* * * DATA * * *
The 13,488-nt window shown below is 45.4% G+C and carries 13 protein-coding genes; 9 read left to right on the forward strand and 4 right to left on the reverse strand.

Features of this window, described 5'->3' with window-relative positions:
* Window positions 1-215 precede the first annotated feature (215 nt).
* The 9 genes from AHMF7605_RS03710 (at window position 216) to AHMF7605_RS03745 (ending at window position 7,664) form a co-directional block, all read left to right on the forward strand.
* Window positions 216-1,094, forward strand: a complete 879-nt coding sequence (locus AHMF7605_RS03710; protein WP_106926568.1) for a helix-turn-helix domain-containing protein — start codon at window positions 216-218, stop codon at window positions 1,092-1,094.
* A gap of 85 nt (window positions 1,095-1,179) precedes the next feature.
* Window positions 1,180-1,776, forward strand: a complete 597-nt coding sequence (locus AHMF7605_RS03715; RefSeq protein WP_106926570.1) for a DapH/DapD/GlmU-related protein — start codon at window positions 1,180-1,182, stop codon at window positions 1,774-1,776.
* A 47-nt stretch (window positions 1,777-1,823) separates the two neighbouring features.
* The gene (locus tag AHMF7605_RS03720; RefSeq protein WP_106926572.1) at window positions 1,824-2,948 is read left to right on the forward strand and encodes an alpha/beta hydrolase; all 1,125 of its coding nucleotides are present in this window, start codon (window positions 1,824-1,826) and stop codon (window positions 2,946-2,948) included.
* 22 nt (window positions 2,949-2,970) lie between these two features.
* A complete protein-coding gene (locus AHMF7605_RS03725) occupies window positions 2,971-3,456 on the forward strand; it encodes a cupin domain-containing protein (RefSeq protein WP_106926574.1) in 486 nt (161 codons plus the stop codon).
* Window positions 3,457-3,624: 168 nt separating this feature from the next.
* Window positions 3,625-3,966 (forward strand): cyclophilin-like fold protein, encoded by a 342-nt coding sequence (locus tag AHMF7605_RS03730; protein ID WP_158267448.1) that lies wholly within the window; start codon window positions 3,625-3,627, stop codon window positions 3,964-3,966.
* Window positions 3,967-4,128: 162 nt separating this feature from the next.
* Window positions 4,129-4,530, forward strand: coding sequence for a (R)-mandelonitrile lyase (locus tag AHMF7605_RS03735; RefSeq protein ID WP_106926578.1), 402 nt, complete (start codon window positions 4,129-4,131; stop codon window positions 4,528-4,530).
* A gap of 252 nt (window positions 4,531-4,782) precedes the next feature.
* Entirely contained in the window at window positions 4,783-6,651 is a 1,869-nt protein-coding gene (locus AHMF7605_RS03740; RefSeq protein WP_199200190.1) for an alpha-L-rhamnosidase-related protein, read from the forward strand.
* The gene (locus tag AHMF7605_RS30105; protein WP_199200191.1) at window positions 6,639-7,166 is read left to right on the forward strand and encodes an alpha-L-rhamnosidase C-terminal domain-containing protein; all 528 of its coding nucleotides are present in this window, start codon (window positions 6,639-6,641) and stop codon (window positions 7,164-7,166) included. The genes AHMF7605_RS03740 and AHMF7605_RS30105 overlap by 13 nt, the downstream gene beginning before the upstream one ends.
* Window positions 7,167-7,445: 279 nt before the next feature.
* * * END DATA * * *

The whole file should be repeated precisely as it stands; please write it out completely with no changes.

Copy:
The 13,488-nt window shown below is 45.4% G+C and carries 13 protein-coding genes; 9 read left to right on the forward strand and 4 right to left on the reverse strand.

Features of this window, described 5'->3' with window-relative positions:
* Window positions 1-215 precede the first annotated feature (215 nt).
* The 9 genes from AHMF7605_RS03710 (at window position 216) to AHMF7605_RS03745 (ending at window position 7,664) form a co-directional block, all read left to right on the forward strand.
* Window positions 216-1,094, forward strand: a complete 879-nt coding sequence (locus AHMF7605_RS03710; protein WP_106926568.1) for a helix-turn-helix domain-containing protein — start codon at window positions 216-218, stop codon at window positions 1,092-1,094.
* A gap of 85 nt (window positions 1,095-1,179) precedes the next feature.
* Window positions 1,180-1,776, forward strand: a complete 597-nt coding sequence (locus AHMF7605_RS03715; RefSeq protein WP_106926570.1) for a DapH/DapD/GlmU-related protein — start codon at window positions 1,180-1,182, stop codon at window positions 1,774-1,776.
* A 47-nt stretch (window positions 1,777-1,823) separates the two neighbouring features.
* The gene (locus tag AHMF7605_RS03720; RefSeq protein WP_106926572.1) at window positions 1,824-2,948 is read left to right on the forward strand and encodes an alpha/beta hydrolase; all 1,125 of its coding nucleotides are present in this window, start codon (window positions 1,824-1,826) and stop codon (window positions 2,946-2,948) included.
* 22 nt (window positions 2,949-2,970) lie between these two features.
* A complete protein-coding gene (locus AHMF7605_RS03725) occupies window positions 2,971-3,456 on the forward strand; it encodes a cupin domain-containing protein (RefSeq protein WP_106926574.1) in 486 nt (161 codons plus the stop codon).
* Window positions 3,457-3,624: 168 nt separating this feature from the next.
* Window positions 3,625-3,966 (forward strand): cyclophilin-like fold protein, encoded by a 342-nt coding sequence (locus tag AHMF7605_RS03730; protein ID WP_158267448.1) that lies wholly within the window; start codon window positions 3,625-3,627, stop codon window positions 3,964-3,966.
* Window positions 3,967-4,128: 162 nt separating this feature from the next.
* Window positions 4,129-4,530, forward strand: coding sequence for a (R)-mandelonitrile lyase (locus tag AHMF7605_RS03735; RefSeq protein ID WP_106926578.1), 402 nt, complete (start codon window positions 4,129-4,131; stop codon window positions 4,528-4,530).
* A gap of 252 nt (window positions 4,531-4,782) precedes the next feature.
* Entirely contained in the window at window positions 4,783-6,651 is a 1,869-nt protein-coding gene (locus AHMF7605_RS03740; RefSeq protein WP_199200190.1) for an alpha-L-rhamnosidase-related protein, read from the forward strand.
* The gene (locus tag AHMF7605_RS30105; protein WP_199200191.1) at window positions 6,639-7,166 is read left to right on the forward strand and encodes an alpha-L-rhamnosidase C-terminal domain-containing protein; all 528 of its coding nucleotides are present in this window, start codon (window positions 6,639-6,641) and stop codon (window positions 7,164-7,166) included. The genes AHMF7605_RS03740 and AHMF7605_RS30105 overlap by 13 nt, the downstream gene beginning before the upstream one ends.
* Window positions 7,167-7,445: 279 nt before the next feature.